The Sun-God appears next, but still in the same relation, in his other character of teacher and enlightener, an idea symbolized by Max 282 Müller editing the Vedas at the instigation of Bunsen = Bundes-sohn, (vinculi filius), another Teutonic hero, who typifies the offspring of that darkness which chains the world in the prison of night. Max is not called — and this is noteworthy — the author of the Vedas, or books of knowledge, but only their editor or translator. The meaning of this is plain. Sunrise does not create the sensible world for us at each recurrence, but it makes it visible and knowable to us. Bunsen sending Müller to achieve the task is only another form of the myth which makes Wilhelm the father of Max.1

The next point of interest in the fable is the place where the Sun-God fixes his sacred abode. It is noteworthy that in no case do we find the special shrine of Apollo in the chief city of any land. Athens was the beloved home of Pallas Athene; Sparta, of the Dioscuri; Ephesus, of Artemis; Rome, of Jupiter Optimus Maximus and Mavors Gradivus: but Apollo always chooses a smaller and more sacerdotal city as his dwelling — Delphi, Delos, Patara. So the priestly city of Oxford is, in the English legend, assigned to Max Müller. Let us see why. Ox-ford, as all philologists know, is not Βόσπορος. Ox is Usk, uisge = water; and the compound word means no more than the „ford of the river.š We shall best see its relation to the Sun-God by turning to the Edda. We find there that all the Aesir ride over the rainbow-bridge Bifröst to Valhalla, except Thor, who has to wade on foot through four rivers — Körmt, Ormt, and the two Kerlaug streams. This denotes, of course, the Sun making his way by slow degrees through the watery clouds, and at length attaining the mid-heaven.


The task of the Sun, when he has fairly begun to climb the sky, is to spread the great blue mantle over it. This mantle is woven or stitched, if we take the Sanskrit myth, by the Harits or Hours, the Χαριτες of the Greeks. We find it styled in poetical language, the „cope of heaven.š And by a quaint grotesqueness of metaphor, we discover the function of the Dawn symbolized under the formula of Max Müller being at first Professor in the Taylorian Institution. Taylorian here, of course, is not a patronymic or eponymous adjective, but a tropological epithet. In Greek mythology, Artemis, as well as Athene, is mistress of the loom; but in this curious myth, her brother appears as superintending the tasks of the divine maidens who ply their shuttle and shape the garment of the heavens at his command. Here, too, we find cropping up the struggle with the powers of darkness. Max Müller is Taylorian; he cuts away with his glittering shears the ragged edges of cloud; he allows the „chips,š or cuttings from his „workshop,š to descend in fertilizing showers upon the earth.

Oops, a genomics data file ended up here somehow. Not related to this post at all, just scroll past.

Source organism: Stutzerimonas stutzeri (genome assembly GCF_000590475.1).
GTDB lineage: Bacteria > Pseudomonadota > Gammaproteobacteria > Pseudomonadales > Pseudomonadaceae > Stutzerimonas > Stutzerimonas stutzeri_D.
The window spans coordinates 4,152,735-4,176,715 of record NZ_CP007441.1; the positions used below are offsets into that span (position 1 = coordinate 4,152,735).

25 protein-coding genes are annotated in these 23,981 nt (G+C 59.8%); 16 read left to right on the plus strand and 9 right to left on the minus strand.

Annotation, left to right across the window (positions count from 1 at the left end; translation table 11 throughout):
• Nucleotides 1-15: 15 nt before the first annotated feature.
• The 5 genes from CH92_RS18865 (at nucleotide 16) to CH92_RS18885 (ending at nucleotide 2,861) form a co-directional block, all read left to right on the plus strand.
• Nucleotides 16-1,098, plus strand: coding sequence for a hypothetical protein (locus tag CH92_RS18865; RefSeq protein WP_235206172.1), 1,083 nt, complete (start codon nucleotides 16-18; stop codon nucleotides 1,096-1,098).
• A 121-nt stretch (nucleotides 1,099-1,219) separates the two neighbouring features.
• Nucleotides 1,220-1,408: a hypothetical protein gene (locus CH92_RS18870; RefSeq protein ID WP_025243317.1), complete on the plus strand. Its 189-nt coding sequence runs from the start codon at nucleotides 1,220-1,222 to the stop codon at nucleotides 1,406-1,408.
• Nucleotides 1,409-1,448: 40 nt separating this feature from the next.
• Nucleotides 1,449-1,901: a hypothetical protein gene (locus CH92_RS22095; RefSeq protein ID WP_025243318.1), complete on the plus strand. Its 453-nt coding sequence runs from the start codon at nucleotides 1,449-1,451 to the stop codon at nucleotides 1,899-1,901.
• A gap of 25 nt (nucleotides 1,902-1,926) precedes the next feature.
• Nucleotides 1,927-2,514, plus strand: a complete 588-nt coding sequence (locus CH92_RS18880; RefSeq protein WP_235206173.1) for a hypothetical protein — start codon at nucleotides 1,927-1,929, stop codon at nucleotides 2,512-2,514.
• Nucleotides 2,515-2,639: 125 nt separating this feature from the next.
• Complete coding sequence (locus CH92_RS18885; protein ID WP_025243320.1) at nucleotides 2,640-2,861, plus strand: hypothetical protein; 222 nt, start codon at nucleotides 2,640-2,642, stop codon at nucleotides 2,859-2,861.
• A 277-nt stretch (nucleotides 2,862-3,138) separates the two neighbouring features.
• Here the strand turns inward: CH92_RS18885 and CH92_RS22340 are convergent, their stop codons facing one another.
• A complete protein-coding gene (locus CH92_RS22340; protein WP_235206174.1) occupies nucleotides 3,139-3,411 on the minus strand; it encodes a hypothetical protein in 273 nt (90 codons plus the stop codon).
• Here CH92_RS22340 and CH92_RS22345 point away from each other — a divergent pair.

But he has a foe striving to cast a black mantle over the sky which he would fain clothe in blue. This foe does not merely trim or patch together the work of others, as a tailor, but is the original maker of his own product; and thus he is symbolically called Weber, or weaver. And while Max is of more account in the West, Weber reigns securely over the East, which the other has quitted.

But even the Western sky is no secure dominion. All through the earliest poetry and the remotest legends of ancient races, we find the note of sorrow for the decline of day following at once on the triumphal tone which marks the ascent of the Sun to the zenith. The combat with the powers of darkness, which began with victory, is resumed, and always ends in defeat. Hence the wailing for Yanbushadh, for Thammuz or Adonis, for the Dorian Apollo, and for Baldur. 284 The solar legend shines clearly yet through the mists in which the ignorance of our uncritical age has enveloped it. The Sun-God, fresh from his Vedas, enters upon a struggle with a competitor, apparently of the feeblest, for the throne of the sky. This throne, in the Oxford myth, is called the Boden Chair. Boden is not an English word. We must look to the Sun-God‚s home for its meaning; and we find that in the Teuton language boden is floor. Only one floor can be meant; that of which the greatest of English poets speaks: —

                   „Look how the floor of heaven
Is thick inlaid with patines of bright gold.š

There are two most remarkable circumstances in this legend of the strife for the Boden Chair, which puts its mythical origin quite beyond all doubt. In the first place, the overthrow of Max in the struggle is said by all the bards to be due, not to the result of a single combat with his adversary, wherein he must needs have been victorious, but to the gathering together at the sacred city of a number of obscurantist beings, clothed in black, and assembling from all parts of the country to secure the victory of the inferior warrior. It is almost superfluous to point out that this legend denotes no more than the black clouds assembling from all quarters of the heavens, to hide the brightness of the Sun. If any doubt yet remained, it would be dispelled by the name of the feeble victor, the Paris who slays Achilles, the Aegisthus of this Agamemnon, the Höd of our Baldur. The name given to him in the myth is Monier Williams. The intelligent reader will at once see that this is only a new aspect of the earliest part of the myth. Monier is, plainly enough, meûnier, molinarius, miller = Müller. Williams, we had before. Monier Williams then = Wilhelm Müller; and the father, as in the story of Sohrab and Rustum, slays his beloved 285 son. What is this but that the Darkness, out of which the Dawn sprang in its infancy, also re-absorbs it, and hides its glory at the end of its career? This is the reason for the singular inversion of the order of the names. At first the darkness is the primary fact, and the power it exercises only the secondary one; and thus the helmet or tarn-kappe is put first, and the epithet of grinder or crusher in the lower place. But in the latter part of the myth, the slaying of the Sun-God is the earlier event, and not until that is accomplished, and the Western sky is red with his blood, does the victor put on the helmet of will, and spread darkness over the heavens.